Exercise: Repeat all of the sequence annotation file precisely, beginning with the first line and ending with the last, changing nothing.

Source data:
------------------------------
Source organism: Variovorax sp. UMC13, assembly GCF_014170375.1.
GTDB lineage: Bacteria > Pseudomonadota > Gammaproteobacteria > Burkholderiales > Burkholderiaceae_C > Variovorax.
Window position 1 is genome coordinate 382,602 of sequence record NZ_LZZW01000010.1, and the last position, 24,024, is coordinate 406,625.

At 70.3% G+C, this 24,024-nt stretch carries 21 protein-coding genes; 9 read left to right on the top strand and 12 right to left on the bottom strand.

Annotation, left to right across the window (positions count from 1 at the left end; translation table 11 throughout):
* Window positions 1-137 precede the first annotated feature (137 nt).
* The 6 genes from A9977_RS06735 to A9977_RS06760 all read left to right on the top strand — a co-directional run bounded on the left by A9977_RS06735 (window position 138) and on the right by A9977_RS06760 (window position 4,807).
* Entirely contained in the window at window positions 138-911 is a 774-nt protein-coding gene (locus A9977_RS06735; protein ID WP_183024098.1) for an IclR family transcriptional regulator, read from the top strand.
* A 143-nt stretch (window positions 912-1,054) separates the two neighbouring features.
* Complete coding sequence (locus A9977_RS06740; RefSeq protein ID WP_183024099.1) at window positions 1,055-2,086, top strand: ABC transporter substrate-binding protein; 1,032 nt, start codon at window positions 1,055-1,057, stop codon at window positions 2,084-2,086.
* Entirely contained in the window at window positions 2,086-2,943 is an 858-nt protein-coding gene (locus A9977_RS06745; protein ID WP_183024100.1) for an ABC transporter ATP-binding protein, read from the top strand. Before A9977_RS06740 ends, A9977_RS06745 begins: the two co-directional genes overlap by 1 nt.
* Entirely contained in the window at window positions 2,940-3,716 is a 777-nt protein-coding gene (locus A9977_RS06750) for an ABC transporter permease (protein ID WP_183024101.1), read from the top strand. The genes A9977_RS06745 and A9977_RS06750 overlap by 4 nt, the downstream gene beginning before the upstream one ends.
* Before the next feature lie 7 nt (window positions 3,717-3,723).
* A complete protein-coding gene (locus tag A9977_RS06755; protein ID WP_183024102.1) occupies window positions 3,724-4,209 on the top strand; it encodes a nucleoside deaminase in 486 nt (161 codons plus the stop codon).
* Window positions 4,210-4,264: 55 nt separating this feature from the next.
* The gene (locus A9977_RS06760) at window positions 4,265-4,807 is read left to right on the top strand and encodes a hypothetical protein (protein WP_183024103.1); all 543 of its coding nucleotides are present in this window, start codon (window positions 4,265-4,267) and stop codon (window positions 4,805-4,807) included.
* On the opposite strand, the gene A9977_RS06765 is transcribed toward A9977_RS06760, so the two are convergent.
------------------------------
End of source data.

Source organism: Variovorax sp. UMC13, assembly GCF_014170375.1.
GTDB lineage: Bacteria > Pseudomonadota > Gammaproteobacteria > Burkholderiales > Burkholderiaceae_C > Variovorax.
Window position 1 is genome coordinate 382,602 of sequence record NZ_LZZW01000010.1, and the last position, 24,024, is coordinate 406,625.

At 70.3% G+C, this 24,024-nt stretch carries 21 protein-coding genes; 9 read left to right on the top strand and 12 right to left on the bottom strand.

Annotation, left to right across the window (positions count from 1 at the left end; translation table 11 throughout):
* Window positions 1-137 precede the first annotated feature (137 nt).
* The 6 genes from A9977_RS06735 to A9977_RS06760 all read left to right on the top strand — a co-directional run bounded on the left by A9977_RS06735 (window position 138) and on the right by A9977_RS06760 (window position 4,807).
* Entirely contained in the window at window positions 138-911 is a 774-nt protein-coding gene (locus A9977_RS06735; protein ID WP_183024098.1) for an IclR family transcriptional regulator, read from the top strand.
* A 143-nt stretch (window positions 912-1,054) separates the two neighbouring features.
* Complete coding sequence (locus A9977_RS06740; RefSeq protein ID WP_183024099.1) at window positions 1,055-2,086, top strand: ABC transporter substrate-binding protein; 1,032 nt, start codon at window positions 1,055-1,057, stop codon at window positions 2,084-2,086.
* Entirely contained in the window at window positions 2,086-2,943 is an 858-nt protein-coding gene (locus A9977_RS06745; protein ID WP_183024100.1) for an ABC transporter ATP-binding protein, read from the top strand. Before A9977_RS06740 ends, A9977_RS06745 begins: the two co-directional genes overlap by 1 nt.
* Entirely contained in the window at window positions 2,940-3,716 is a 777-nt protein-coding gene (locus A9977_RS06750) for an ABC transporter permease (protein ID WP_183024101.1), read from the top strand. The genes A9977_RS06745 and A9977_RS06750 overlap by 4 nt, the downstream gene beginning before the upstream one ends.
* Before the next feature lie 7 nt (window positions 3,717-3,723).
* A complete protein-coding gene (locus tag A9977_RS06755; protein ID WP_183024102.1) occupies window positions 3,724-4,209 on the top strand; it encodes a nucleoside deaminase in 486 nt (161 codons plus the stop codon).
* Window positions 4,210-4,264: 55 nt separating this feature from the next.
* The gene (locus A9977_RS06760) at window positions 4,265-4,807 is read left to right on the top strand and encodes a hypothetical protein (protein WP_183024103.1); all 543 of its coding nucleotides are present in this window, start codon (window positions 4,265-4,267) and stop codon (window positions 4,805-4,807) included.
* On the opposite strand, the gene A9977_RS06765 is transcribed toward A9977_RS06760, so the two are convergent.